Weekly column by fitness experts Adam Wright and Jacqui Watson for the Waterford News & Star, in association with Kingfisher Fitness Club
I’VE written articles about protein before, for this very publication in fact. About how important it is for growth and repair, for healthy nails and hair, and for muscle building and maintenance. About how useful it is when trying to manage fat loss due to it being more filling than other macronutrients. And about how much we should be aiming to consume each day (1.5-2.5g per kilogram of bodyweight is a sensible lower limit to shoot for and an upper limit past which more doesn’t really add any benefits). But I was recently asked about good protein sources that can easily be added to everyday eating, I thought I’d share my thoughts with as wide an audience as possible. So let’s talk about it.
The first protein source many people think of (the other obvious one is listed below). Probably the most common is whey protein powder (plant based options are also available), which is essentially just filtered milk and, for anyone that might have concerns about its safety, is often contained in baby formulas. Protein powder is a very efficient form of protein, meaning for the amount of protein you get from a serving the calories will be very low.
Protein bars are not quite as efficient because the protein is processed with other things (chocolate etc) to create a bar but both are quick and convenient sources of protein that can be added to everyday eating.
As well as consuming protein powder “normally” (it’s usually mixed with milk or water) it can also be mixed into oats/porridge (chopping and mixing a protein bar into hot porridge works well too), mixed with milk and used over cereal and can be used in baking.
Note: Whey protein powder shouldn’t cost much more than €20 per kilogram. If you’re paying more than that for smaller amounts or fancy brand names you are, in my opinion, being ripped off.
There are so many high protein yoghurts on the market nowadays! Just in Aldi I looked at three before answering this question and for the same sized tub they ranged from 200 calories and 20g of protein to 400 calories and 45g of protein, so there’s an option that will suit everyone (unless lactose intolerant of course). Yogurt can be mixed into porridge or cereal, is often consumed with fruit but depending on the flavour could also be a salad dressing or drizzled in soup and like protein can also be used in baking. Soft cheeses like quark or cottage cheese can have similar uses and I always like to mention Babybel light as another convenient protein source alternative to protein bars. Four-five of the little wheels have about the same protein and calories as a protein bar.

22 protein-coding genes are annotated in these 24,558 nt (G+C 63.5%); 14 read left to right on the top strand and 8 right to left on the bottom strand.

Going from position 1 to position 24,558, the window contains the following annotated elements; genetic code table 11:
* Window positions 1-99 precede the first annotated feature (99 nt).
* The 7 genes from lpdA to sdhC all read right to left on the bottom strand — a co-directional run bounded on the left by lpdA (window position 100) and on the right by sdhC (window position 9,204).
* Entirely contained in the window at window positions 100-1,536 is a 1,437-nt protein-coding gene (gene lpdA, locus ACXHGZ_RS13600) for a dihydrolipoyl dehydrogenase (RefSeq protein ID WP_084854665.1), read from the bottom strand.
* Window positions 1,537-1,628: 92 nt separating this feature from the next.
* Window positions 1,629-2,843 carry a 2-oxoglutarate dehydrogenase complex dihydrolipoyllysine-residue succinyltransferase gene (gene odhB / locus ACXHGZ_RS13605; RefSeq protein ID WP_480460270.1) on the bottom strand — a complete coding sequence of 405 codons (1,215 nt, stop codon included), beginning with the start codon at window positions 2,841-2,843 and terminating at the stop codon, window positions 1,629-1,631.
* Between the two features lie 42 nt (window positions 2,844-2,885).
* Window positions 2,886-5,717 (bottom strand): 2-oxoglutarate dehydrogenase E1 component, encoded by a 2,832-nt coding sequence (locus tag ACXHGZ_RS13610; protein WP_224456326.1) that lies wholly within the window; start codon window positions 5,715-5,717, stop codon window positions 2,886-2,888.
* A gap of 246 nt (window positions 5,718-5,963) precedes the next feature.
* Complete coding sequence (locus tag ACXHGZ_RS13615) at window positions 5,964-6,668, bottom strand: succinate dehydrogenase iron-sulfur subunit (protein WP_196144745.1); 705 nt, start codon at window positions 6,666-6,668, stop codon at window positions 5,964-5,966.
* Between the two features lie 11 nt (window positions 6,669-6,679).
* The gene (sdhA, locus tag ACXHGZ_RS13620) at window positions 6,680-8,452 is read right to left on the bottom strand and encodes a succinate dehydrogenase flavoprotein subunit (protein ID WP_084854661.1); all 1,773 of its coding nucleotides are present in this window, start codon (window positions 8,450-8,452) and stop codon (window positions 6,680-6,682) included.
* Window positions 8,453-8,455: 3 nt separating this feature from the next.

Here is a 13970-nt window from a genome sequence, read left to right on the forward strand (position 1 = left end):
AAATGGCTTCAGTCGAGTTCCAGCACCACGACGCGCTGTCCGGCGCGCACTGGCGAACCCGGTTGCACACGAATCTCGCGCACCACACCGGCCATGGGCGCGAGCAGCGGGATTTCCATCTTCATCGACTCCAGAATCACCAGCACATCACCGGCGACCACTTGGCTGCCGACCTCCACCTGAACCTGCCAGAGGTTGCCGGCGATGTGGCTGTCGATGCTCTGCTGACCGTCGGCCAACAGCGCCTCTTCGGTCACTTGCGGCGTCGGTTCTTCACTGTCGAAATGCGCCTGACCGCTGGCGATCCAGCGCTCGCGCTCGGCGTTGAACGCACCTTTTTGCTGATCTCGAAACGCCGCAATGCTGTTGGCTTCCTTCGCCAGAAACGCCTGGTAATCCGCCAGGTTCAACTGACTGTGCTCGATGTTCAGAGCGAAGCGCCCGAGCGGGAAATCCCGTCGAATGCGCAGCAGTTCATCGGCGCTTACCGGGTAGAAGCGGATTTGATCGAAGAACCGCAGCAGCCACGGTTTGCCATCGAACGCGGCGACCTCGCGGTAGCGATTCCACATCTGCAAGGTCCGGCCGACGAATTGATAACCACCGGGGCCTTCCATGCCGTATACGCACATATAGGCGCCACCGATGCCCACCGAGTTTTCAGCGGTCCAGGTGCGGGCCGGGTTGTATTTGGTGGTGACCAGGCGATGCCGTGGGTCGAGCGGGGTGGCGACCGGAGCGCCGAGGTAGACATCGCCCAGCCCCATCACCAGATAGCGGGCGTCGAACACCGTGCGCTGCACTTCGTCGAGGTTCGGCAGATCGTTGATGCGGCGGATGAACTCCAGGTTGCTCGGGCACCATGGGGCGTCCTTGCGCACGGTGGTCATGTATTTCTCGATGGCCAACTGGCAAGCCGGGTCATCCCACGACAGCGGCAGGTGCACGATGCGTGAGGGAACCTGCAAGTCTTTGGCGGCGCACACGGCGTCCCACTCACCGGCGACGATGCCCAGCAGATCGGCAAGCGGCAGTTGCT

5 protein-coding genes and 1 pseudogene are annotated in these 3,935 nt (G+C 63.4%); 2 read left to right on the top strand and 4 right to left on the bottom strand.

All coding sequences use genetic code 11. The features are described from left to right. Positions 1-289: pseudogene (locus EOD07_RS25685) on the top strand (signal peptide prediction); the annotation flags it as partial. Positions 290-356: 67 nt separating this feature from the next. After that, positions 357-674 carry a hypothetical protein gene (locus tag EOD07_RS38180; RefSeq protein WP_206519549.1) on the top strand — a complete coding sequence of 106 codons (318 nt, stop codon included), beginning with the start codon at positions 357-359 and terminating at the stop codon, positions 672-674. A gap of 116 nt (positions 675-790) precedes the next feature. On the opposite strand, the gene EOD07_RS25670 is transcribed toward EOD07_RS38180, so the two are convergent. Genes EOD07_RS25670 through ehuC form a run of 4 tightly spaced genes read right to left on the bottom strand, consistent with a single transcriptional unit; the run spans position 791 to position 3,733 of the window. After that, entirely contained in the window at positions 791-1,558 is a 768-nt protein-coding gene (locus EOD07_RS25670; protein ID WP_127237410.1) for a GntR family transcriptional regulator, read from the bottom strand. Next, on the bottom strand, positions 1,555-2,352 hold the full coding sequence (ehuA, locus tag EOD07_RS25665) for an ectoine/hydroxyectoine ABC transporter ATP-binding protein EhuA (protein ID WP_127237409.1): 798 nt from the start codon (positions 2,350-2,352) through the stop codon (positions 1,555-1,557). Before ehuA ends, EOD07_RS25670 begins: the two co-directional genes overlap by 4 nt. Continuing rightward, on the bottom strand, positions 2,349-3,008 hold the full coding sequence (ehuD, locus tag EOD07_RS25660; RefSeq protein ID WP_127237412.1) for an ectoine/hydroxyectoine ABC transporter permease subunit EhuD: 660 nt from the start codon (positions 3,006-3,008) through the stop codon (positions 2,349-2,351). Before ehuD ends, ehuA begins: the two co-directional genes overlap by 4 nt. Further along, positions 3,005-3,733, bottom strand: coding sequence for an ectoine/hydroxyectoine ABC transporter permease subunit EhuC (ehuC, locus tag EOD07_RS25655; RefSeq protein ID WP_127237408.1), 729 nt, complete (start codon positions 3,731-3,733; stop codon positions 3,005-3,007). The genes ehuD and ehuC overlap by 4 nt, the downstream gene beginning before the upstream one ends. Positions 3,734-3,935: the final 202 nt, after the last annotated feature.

Beans, peas, lentils. Add half a tin of mushy peas to your dinner, half a tin of reduced sugar baked beans to your breakfast or a tin of lentils or mixed beans to a batch of soup and you’ll increase the protein content of said meals. They aren’t quite as efficient as protein powder, dairy or meat but they do contain things like fibre that the others don’t and are a great option for increasing how plant based your diet is (even if you’re not vegan or vegetarian).
The other obvious protein source. The only thing to remember here is the weight of these things is not equal to their protein content. 100g of chicken contains about 30g of protein. Other meats, fish and eggs will require similar math.
Nuts are a source of protein but they are not an efficient one. To get a decent amount of protein from nuts you’ll have to consume many more calories than the other options listed here because nuts contain so much fat. Yes, they’re “healthy” fats but if weight management is part of your goals then lower calorie protein options listed above will likely be better choices.
Hope this helps. Have a great week! Adam